The patient was a 44-year-old male, who felt chest tightness and shortness of breath for more than 10 days. His symptoms were accompanied by dizziness, without chest pain. He was diagnosed with hypertension more than 20 years earlier and treated with antihypertensive drugs (no details of which were provided). His blood pressure (BP) was maintained at 180-160/100-80 mmHg. His physical examinations showed a body temperature: 36.9°C; BP: upper limb 162/72 mmHg, lower limb 124/66 mmHg; body mass index: 23.4, without cyanosis or murmurs. Heart function of New York Heart Association class III and a heart rate of 60 beats per minute were also recorded.

Chest radiographs showed a disappearance of the aortic knob and aortic isthmus discontinuity. A digital character “3” contour deformity was also observed (Figure 1).

CTA examinations revealed aortic arch dysplasia. The aortic arch isthmus narrowed ~0.3 cm in diameter. The diameters of the upper and lower ends of the isthmus were 2.1 and 3.7 cm, respectively. Secondary aneurysm-like changes were observed. The blood supply was connected through collateral vessels between the two ends. No cardiac abnormalities in the heart were observed (Figure 2).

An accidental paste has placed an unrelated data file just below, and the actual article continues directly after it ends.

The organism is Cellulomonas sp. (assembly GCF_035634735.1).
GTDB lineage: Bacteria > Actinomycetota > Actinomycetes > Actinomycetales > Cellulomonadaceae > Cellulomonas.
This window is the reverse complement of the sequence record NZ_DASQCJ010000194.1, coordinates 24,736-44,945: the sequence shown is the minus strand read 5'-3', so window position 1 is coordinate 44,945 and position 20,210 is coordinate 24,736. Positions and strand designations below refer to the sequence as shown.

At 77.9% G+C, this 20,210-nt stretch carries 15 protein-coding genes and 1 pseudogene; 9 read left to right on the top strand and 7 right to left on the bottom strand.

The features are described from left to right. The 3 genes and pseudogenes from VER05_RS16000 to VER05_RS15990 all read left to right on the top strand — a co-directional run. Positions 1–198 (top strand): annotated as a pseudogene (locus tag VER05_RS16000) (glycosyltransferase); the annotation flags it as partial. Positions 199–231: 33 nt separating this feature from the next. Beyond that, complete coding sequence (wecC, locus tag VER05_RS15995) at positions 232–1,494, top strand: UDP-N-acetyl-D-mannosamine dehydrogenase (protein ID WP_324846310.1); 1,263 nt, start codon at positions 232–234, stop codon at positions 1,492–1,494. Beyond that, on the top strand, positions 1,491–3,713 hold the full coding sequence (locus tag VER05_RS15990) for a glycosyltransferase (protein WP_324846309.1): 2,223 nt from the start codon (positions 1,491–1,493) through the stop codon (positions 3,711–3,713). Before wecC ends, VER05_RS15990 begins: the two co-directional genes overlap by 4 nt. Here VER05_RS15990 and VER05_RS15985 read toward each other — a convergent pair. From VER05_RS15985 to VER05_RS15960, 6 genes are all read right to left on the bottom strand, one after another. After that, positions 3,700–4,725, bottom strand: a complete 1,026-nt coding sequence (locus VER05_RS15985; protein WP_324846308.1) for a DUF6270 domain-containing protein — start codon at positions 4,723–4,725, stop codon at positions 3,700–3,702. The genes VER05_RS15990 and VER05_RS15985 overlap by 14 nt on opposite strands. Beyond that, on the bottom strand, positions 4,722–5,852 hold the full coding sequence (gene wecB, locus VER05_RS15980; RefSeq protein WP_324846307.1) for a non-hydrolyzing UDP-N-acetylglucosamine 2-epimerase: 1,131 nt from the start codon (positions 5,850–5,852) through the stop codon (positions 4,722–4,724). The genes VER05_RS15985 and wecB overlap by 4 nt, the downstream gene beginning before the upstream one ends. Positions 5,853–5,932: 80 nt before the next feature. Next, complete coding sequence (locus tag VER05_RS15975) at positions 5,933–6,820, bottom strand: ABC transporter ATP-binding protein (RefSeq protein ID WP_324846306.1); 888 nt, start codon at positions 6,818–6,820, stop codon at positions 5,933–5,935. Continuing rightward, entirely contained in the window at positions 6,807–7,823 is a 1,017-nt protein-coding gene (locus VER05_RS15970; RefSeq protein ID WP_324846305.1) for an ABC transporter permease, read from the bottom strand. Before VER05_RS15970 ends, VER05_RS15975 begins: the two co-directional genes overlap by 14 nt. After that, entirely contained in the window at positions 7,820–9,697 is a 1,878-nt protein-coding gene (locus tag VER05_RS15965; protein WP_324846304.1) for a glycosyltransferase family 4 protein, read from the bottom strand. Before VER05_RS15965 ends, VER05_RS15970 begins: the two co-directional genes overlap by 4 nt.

Echocardiography (ECG) showed mild regurgitation at the aortic valve, the mitral valve, and the tricuspid valve. The interventricular septum was thickened, and the atrial were enlarged. Left ventricular diastolic function became impaired, and ECGs revealed left ventricular hypertrophy.

The patient eventually underwent surgery for the resection of coarctation segment and interposition artificial vascular graft vs end-to-end to relieve the aortic arch constriction. Cardiac surgeons confirmed the presence of stenotic vessels in the aortic arch isthmus, measuring ~0.8 cm in length and ~0.3 cm in width. They connected both ends with artificial blood bypass vessel that was 2.0 cm in diameter. The pressure differences between the stenosis ends measured ~100 mmHg preoperative. After the surgery, the pressure decreased to 56 mmHg. His BP dropped to 130/74 mmHg.